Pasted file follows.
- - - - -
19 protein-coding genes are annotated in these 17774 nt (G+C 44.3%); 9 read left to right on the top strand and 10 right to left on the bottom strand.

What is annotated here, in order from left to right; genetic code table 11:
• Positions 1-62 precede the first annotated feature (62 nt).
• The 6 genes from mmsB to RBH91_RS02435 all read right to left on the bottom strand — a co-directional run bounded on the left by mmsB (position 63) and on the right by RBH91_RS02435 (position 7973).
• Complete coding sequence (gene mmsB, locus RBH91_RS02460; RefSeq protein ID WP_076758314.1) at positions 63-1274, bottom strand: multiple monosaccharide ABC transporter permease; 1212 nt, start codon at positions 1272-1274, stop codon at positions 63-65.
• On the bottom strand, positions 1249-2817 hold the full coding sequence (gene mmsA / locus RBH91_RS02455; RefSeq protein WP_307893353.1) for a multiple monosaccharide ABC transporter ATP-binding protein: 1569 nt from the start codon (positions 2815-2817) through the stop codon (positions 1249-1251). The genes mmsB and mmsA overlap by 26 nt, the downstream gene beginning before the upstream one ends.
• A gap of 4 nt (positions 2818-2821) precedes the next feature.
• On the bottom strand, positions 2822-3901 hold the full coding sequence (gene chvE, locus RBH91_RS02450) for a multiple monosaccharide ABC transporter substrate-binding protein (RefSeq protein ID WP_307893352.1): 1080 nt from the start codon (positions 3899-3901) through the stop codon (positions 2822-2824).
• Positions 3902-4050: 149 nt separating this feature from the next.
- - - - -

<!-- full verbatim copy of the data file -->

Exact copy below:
19 protein-coding genes are annotated in these 17774 nt (G+C 44.3%); 9 read left to right on the top strand and 10 right to left on the bottom strand.

What is annotated here, in order from left to right; genetic code table 11:
• Positions 1-62 precede the first annotated feature (62 nt).
• The 6 genes from mmsB to RBH91_RS02435 all read right to left on the bottom strand — a co-directional run bounded on the left by mmsB (position 63) and on the right by RBH91_RS02435 (position 7973).
• Complete coding sequence (gene mmsB, locus RBH91_RS02460; RefSeq protein ID WP_076758314.1) at positions 63-1274, bottom strand: multiple monosaccharide ABC transporter permease; 1212 nt, start codon at positions 1272-1274, stop codon at positions 63-65.
• On the bottom strand, positions 1249-2817 hold the full coding sequence (gene mmsA / locus RBH91_RS02455; RefSeq protein WP_307893353.1) for a multiple monosaccharide ABC transporter ATP-binding protein: 1569 nt from the start codon (positions 2815-2817) through the stop codon (positions 1249-1251). The genes mmsB and mmsA overlap by 26 nt, the downstream gene beginning before the upstream one ends.
• A gap of 4 nt (positions 2818-2821) precedes the next feature.
• On the bottom strand, positions 2822-3901 hold the full coding sequence (gene chvE, locus RBH91_RS02450) for a multiple monosaccharide ABC transporter substrate-binding protein (RefSeq protein ID WP_307893352.1): 1080 nt from the start codon (positions 3899-3901) through the stop codon (positions 2822-2824).
• Positions 3902-4050: 149 nt separating this feature from the next.